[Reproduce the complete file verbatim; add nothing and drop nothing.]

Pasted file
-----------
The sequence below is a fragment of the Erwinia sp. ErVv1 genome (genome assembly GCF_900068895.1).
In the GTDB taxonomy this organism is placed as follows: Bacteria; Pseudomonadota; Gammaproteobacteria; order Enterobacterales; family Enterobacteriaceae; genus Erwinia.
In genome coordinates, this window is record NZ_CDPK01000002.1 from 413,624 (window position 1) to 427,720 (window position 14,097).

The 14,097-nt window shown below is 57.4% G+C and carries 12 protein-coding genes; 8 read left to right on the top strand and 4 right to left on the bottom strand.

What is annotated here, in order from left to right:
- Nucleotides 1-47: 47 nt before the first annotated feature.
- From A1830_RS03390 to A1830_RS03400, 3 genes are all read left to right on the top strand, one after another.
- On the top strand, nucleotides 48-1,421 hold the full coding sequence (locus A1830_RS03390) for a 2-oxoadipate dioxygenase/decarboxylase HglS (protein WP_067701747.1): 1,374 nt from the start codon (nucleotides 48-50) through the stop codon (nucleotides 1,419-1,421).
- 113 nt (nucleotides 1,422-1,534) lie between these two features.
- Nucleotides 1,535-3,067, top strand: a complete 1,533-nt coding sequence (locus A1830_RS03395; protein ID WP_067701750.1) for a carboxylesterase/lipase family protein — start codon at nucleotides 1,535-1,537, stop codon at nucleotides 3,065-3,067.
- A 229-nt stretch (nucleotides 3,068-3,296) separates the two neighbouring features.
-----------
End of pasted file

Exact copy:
The sequence below is a fragment of the Erwinia sp. ErVv1 genome (genome assembly GCF_900068895.1).
In the GTDB taxonomy this organism is placed as follows: Bacteria; Pseudomonadota; Gammaproteobacteria; order Enterobacterales; family Enterobacteriaceae; genus Erwinia.
In genome coordinates, this window is record NZ_CDPK01000002.1 from 413,624 (window position 1) to 427,720 (window position 14,097).

The 14,097-nt window shown below is 57.4% G+C and carries 12 protein-coding genes; 8 read left to right on the top strand and 4 right to left on the bottom strand.

What is annotated here, in order from left to right:
- Nucleotides 1-47: 47 nt before the first annotated feature.
- From A1830_RS03390 to A1830_RS03400, 3 genes are all read left to right on the top strand, one after another.
- On the top strand, nucleotides 48-1,421 hold the full coding sequence (locus A1830_RS03390) for a 2-oxoadipate dioxygenase/decarboxylase HglS (protein WP_067701747.1): 1,374 nt from the start codon (nucleotides 48-50) through the stop codon (nucleotides 1,419-1,421).
- 113 nt (nucleotides 1,422-1,534) lie between these two features.
- Nucleotides 1,535-3,067, top strand: a complete 1,533-nt coding sequence (locus A1830_RS03395; protein ID WP_067701750.1) for a carboxylesterase/lipase family protein — start codon at nucleotides 1,535-1,537, stop codon at nucleotides 3,065-3,067.
- A 229-nt stretch (nucleotides 3,068-3,296) separates the two neighbouring features.